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Two years after she published her debut novel, The Hate U Give, which has spent a consecutive 107 weeks on the New York Times bestseller list, Angie Thomas has released her second young adult book, On the Come Up. In the midst of writing my own second book, I often wonder how Thomas approached a follow-up to her extraordinarily successful debut. I can’t imagine the pressure she must have felt, but I can imagine how easy it would be to misstep, doubt, and falter throughout the process.

Luckily for us, this book doesn’t show any missteps or insecurities. In On the Come Up, we get another honest, intimate look into the life of a young, black woman who is trying to find her voice. This time, however, Thomas’s protagonist, Bri, is propelling that voice into a mic from the get-go, unlike Starr in THUG, whose journey to the podium is slower and full of resistance.

Bri is an emerging rapper in her neighbourhood and though we see her commanding the mic in the first few pages during a rap battle, it takes much longer for her to build her words into something she can be proud of. Thomas herself used to rap, which shows in the pages as she includes Bri’s lyrics and also—in a neat narrative trick—displays how Bri develops those lyrics in her head by listening for rhymes and syllables in the words around her. We get a sneak peek into Bri’s process here that deepens our sense of what inspires her.

Bri has her struggles, of course, which at the outset seem stereotypical—her family is poor, armed guards reside in her school’s entrance, her aunty sells drugs, her mother is a recovering drug addict, and her father (who was also a rapper) died from gang violence. But each of these struggles is treated with complexity and care. Bri’s mother, in particular, is given dimension and respect—through her, Thomas holds up “black mommas” in all their strengths and vulnerabilities. None of these struggles feels ‘thrown in’ just for the sake of it, but rather occur as realistic circumstances that both cause Bri harm and build her up.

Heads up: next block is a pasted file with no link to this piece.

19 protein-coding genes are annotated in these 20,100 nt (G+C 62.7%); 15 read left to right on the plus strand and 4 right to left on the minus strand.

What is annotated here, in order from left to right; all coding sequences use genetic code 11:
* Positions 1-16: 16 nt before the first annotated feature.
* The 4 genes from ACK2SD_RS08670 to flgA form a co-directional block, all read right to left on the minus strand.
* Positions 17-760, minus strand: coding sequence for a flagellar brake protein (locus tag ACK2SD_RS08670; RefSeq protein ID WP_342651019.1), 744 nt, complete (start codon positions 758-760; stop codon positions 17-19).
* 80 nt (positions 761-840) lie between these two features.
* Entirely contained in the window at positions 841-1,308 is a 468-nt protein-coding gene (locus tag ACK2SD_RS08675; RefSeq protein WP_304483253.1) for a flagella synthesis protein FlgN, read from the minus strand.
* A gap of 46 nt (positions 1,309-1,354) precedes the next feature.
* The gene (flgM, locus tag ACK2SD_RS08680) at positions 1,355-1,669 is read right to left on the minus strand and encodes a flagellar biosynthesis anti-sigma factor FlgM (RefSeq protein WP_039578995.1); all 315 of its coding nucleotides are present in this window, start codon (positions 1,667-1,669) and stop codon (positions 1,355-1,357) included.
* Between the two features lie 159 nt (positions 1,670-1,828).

Another aspect I appreciated about this book is that Thomas addresses the complexities of the rap industry itself. Her love for rap and hip-hop is obvious, but she doesn’t let them off the hook for also being industries embedded with misogyny and racism. In an interview with NOW, she said, “Nowadays, [hip-hop’s] not so much about speaking up. It’s about being the alpha male in the room for the guys. It’s about who can outshine each other. There is no sense of responsibility to community.” That responsibility to the community and to herself is part of Bri’s ‘come up’ in this story, and it’s clear that Thomas herself feels a deep sense of responsibility to tell that story fully and with respect.

Tanya Boteju

TANYA BOTEJU is a teacher and writer living on unceded territories of the Musqueam, Squamish, and Tsleil-Waututh First Nations (Vancouver, BC). Part-time, she teaches English to clever and sassy young people. The rest of her time, she writes and procrastinates from writing. Her novel, Kings, Queens, and In-Betweens (Simon & Schuster, 2019), was named a Top Ten Indie Next Pick by the American Booksellers Association, as well as selected for the American Librarian Association 2020 Rainbow List. Her next YA novel, Bruised (Simon & Schuster, 2021), has been selected as a Gold Standard book by the Junior Library Guild. In both teaching and writing, she is committed to positive, diverse representation. Visit her at